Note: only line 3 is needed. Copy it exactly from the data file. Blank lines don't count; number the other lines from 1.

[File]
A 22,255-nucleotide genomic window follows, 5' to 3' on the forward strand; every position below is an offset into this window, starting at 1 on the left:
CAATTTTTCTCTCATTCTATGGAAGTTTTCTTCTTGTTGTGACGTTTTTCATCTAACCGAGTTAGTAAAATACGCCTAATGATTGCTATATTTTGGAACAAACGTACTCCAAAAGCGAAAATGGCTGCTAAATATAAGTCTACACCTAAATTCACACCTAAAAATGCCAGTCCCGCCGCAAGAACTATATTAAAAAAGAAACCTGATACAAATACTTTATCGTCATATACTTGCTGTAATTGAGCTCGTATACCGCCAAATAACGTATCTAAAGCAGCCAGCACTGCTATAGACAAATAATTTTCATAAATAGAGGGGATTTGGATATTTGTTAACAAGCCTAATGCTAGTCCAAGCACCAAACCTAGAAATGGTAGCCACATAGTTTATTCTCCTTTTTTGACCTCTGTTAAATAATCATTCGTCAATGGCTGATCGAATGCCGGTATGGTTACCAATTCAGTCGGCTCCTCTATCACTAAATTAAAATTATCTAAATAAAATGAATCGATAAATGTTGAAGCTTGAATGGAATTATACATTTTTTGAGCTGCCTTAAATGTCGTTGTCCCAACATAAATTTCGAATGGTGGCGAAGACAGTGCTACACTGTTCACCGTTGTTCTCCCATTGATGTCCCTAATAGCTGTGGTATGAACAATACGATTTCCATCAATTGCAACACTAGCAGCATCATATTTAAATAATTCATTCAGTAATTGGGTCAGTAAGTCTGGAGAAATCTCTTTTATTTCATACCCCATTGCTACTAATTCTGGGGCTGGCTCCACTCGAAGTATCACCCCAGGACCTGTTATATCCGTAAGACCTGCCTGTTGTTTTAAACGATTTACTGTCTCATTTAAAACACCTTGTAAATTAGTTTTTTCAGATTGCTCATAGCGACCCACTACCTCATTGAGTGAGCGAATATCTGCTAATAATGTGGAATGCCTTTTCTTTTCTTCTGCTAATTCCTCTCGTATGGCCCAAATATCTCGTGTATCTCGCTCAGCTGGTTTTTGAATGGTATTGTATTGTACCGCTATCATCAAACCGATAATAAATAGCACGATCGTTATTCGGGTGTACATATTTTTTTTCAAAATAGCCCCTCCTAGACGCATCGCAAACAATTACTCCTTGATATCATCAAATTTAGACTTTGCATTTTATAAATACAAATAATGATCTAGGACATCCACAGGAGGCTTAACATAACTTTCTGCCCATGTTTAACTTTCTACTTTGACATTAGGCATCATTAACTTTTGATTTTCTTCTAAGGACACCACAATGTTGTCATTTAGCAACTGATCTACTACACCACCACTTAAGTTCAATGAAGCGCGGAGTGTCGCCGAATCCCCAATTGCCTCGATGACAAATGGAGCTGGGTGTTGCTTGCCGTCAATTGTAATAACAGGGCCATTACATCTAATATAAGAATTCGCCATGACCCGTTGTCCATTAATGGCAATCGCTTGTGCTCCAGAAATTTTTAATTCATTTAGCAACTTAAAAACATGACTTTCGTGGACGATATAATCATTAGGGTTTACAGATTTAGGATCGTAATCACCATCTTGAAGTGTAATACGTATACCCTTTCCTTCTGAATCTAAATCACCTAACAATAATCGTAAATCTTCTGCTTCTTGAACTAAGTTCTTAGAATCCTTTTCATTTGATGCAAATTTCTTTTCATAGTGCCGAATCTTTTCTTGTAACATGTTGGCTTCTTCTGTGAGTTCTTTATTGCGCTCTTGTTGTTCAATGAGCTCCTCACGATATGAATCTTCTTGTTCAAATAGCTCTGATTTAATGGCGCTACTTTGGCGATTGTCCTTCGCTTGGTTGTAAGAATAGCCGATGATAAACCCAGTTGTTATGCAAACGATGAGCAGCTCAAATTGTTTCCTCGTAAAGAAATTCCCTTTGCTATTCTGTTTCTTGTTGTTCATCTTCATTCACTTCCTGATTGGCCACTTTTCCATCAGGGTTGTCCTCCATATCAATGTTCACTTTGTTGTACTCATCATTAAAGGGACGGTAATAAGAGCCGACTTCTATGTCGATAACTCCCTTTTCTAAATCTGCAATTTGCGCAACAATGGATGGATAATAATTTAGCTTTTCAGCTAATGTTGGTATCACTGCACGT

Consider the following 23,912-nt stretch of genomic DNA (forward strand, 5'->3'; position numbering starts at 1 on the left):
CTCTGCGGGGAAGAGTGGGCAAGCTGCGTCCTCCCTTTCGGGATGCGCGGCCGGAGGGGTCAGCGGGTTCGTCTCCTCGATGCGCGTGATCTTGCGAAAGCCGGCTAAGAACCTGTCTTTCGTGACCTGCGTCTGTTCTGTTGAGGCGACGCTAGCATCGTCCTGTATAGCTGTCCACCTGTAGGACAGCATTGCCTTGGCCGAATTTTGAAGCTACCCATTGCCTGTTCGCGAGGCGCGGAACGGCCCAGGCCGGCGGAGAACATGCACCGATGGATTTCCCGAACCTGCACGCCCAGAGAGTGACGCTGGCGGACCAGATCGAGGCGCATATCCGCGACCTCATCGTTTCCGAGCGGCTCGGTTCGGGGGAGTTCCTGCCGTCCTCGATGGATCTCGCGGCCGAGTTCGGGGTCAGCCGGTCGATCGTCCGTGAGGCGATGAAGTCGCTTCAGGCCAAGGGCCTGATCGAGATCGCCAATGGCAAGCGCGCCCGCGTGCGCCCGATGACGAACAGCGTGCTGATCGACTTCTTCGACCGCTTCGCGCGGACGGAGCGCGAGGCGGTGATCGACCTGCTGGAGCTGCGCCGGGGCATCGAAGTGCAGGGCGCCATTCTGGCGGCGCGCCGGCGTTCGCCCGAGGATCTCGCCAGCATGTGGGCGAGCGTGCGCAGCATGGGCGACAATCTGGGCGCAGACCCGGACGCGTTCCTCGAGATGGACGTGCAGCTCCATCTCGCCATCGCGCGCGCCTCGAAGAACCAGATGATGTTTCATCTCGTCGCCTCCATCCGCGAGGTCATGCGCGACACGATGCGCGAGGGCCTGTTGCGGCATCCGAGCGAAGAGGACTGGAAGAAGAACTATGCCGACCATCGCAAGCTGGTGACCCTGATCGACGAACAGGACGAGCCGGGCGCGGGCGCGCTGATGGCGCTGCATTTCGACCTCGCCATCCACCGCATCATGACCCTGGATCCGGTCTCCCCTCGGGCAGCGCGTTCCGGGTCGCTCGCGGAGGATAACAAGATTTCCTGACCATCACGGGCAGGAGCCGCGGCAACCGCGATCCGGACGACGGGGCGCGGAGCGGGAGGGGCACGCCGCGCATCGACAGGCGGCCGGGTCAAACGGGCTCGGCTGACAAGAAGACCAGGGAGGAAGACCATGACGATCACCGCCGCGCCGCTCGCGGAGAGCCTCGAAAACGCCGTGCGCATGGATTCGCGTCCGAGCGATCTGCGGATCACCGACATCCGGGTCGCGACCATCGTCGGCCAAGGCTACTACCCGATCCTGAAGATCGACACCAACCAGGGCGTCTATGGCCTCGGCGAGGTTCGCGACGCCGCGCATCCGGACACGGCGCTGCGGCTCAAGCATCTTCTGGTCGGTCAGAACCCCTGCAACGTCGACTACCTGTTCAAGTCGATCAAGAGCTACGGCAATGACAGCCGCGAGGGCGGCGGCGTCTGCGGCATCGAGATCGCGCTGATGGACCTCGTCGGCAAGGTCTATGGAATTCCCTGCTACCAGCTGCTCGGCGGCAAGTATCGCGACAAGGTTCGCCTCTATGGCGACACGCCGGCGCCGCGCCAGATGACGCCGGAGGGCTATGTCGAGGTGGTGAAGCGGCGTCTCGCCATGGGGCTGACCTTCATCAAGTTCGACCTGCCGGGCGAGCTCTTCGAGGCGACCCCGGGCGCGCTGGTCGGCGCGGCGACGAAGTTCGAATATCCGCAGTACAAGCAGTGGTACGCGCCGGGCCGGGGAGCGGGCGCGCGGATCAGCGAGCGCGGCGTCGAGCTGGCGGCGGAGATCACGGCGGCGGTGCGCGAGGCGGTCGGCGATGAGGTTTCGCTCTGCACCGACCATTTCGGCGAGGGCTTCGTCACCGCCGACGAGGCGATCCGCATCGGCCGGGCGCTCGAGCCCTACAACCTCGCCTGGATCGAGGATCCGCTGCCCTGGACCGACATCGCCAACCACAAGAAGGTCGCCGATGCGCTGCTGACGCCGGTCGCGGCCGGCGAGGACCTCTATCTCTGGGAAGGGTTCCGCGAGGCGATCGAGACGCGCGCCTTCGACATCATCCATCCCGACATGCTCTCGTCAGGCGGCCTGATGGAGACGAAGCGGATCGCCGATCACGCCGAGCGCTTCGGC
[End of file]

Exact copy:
Consider the following 23,912-nt stretch of genomic DNA (forward strand, 5'->3'; position numbering starts at 1 on the left):